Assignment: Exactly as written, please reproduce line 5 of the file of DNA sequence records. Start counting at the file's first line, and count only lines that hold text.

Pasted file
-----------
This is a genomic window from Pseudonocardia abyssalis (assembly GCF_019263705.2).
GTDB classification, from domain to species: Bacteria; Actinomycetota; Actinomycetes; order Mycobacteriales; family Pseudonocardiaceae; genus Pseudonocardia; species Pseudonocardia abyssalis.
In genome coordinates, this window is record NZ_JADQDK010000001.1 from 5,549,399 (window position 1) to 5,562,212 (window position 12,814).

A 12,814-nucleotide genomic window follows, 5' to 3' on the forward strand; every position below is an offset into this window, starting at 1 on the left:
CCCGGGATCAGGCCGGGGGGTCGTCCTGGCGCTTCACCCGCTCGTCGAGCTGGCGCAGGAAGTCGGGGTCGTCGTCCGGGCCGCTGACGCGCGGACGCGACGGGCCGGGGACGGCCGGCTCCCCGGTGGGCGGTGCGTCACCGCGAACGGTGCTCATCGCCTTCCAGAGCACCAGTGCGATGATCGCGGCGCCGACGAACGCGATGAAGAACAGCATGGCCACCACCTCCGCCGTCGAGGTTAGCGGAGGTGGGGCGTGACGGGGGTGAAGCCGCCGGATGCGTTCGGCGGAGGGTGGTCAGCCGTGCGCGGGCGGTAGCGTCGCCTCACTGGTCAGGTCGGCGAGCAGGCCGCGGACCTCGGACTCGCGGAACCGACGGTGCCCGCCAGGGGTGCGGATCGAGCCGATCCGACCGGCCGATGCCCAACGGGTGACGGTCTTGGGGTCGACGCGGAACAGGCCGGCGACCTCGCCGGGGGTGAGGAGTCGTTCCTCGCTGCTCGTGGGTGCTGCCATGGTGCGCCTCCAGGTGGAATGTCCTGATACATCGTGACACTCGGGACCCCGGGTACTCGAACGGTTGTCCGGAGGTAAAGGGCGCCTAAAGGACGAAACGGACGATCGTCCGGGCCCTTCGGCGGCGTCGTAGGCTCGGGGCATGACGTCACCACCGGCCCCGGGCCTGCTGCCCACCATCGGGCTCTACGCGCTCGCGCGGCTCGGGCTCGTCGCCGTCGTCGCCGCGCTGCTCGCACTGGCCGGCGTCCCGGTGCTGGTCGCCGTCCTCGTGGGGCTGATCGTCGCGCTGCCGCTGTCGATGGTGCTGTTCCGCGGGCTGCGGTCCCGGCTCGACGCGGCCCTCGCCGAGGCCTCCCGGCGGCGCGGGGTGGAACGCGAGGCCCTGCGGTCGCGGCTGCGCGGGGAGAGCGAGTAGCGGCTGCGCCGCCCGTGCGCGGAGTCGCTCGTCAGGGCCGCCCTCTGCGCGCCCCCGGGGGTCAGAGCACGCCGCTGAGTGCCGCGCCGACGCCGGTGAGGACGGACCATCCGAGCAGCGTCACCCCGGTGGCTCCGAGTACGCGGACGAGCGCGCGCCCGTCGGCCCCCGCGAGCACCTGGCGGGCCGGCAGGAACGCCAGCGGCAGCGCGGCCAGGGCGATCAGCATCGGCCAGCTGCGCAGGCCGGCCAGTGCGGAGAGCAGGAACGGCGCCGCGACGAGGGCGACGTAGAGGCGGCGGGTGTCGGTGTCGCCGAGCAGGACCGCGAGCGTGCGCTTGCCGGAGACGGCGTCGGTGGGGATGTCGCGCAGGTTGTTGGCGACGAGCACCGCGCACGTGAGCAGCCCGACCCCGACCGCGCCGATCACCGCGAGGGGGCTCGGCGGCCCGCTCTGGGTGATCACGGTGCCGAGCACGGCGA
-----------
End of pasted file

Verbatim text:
CCCGGGATCAGGCCGGGGGGTCGTCCTGGCGCTTCACCCGCTCGTCGAGCTGGCGCAGGAAGTCGGGGTCGTCGTCCGGGCCGCTGACGCGCGGACGCGACGGGCCGGGGACGGCCGGCTCCCCGGTGGGCGGTGCGTCACCGCGAACGGTGCTCATCGCCTTCCAGAGCACCAGTGCGATGATCGCGGCGCCGACGAACGCGATGAAGAACAGCATGGCCACCACCTCCGCCGTCGAGGTTAGCGGAGGTGGGGCGTGACGGGGGTGAAGCCGCCGGATGCGTTCGGCGGAGGGTGGTCAGCCGTGCGCGGGCGGTAGCGTCGCCTCACTGGTCAGGTCGGCGAGCAGGCCGCGGACCTCGGACTCGCGGAACCGACGGTGCCCGCCAGGGGTGCGGATCGAGCCGATCCGACCGGCCGATGCCCAACGGGTGACGGTCTTGGGGTCGACGCGGAACAGGCCGGCGACCTCGCCGGGGGTGAGGAGTCGTTCCTCGCTGCTCGTGGGTGCTGCCATGGTGCGCCTCCAGGTGGAATGTCCTGATACATCGTGACACTCGGGACCCCGGGTACTCGAACGGTTGTCCGGAGGTAAAGGGCGCCTAAAGGACGAAACGGACGATCGTCCGGGCCCTTCGGCGGCGTCGTAGGCTCGGGGCATGACGTCACCACCGGCCCCGGGCCTGCTGCCCACCATCGGGCTCTACGCGCTCGCGCGGCTCGGGCTCGTCGCCGTCGTCGCCGCGCTGCTCGCACTGGCCGGCGTCCCGGTGCTGGTCGCCGTCCTCGTGGGGCTGATCGTCGCGCTGCCGCTGTCGATGGTGCTGTTCCGCGGGCTGCGGTCCCGGCTCGACGCGGCCCTCGCCGAGGCCTCCCGGCGGCGCGGGGTGGAACGCGAGGCCCTGCGGTCGCGGCTGCGCGGGGAGAGCGAGTAGCGGCTGCGCCGCCCGTGCGCGGAGTCGCTCGTCAGGGCCGCCCTCTGCGCGCCCCCGGGGGTCAGAGCACGCCGCTGAGTGCCGCGCCGACGCCGGTGAGGACGGACCATCCGAGCAGCGTCACCCCGGTGGCTCCGAGTACGCGGACGAGCGCGCGCCCGTCGGCCCCCGCGAGCACCTGGCGGGCCGGCAGGAACGCCAGCGGCAGCGCGGCCAGGGCGATCAGCATCGGCCAGCTGCGCAGGCCGGCCAGTGCGGAGAGCAGGAACGGCGCCGCGACGAGGGCGACGTAGAGGCGGCGGGTGTCGGTGTCGCCGAGCAGGACCGCGAGCGTGCGCTTGCCGGAGACGGCGTCGGTGGGGATGTCGCGCAGGTTGTTGGCGACGAGCACCGCGCACGTGAGCAGCCCGACCCCGACCGCGCCGATCACCGCGAGGGGGCTCGGCGGCCCGCTCTGGGTGATCACGGTGCCGAGCACGGCGA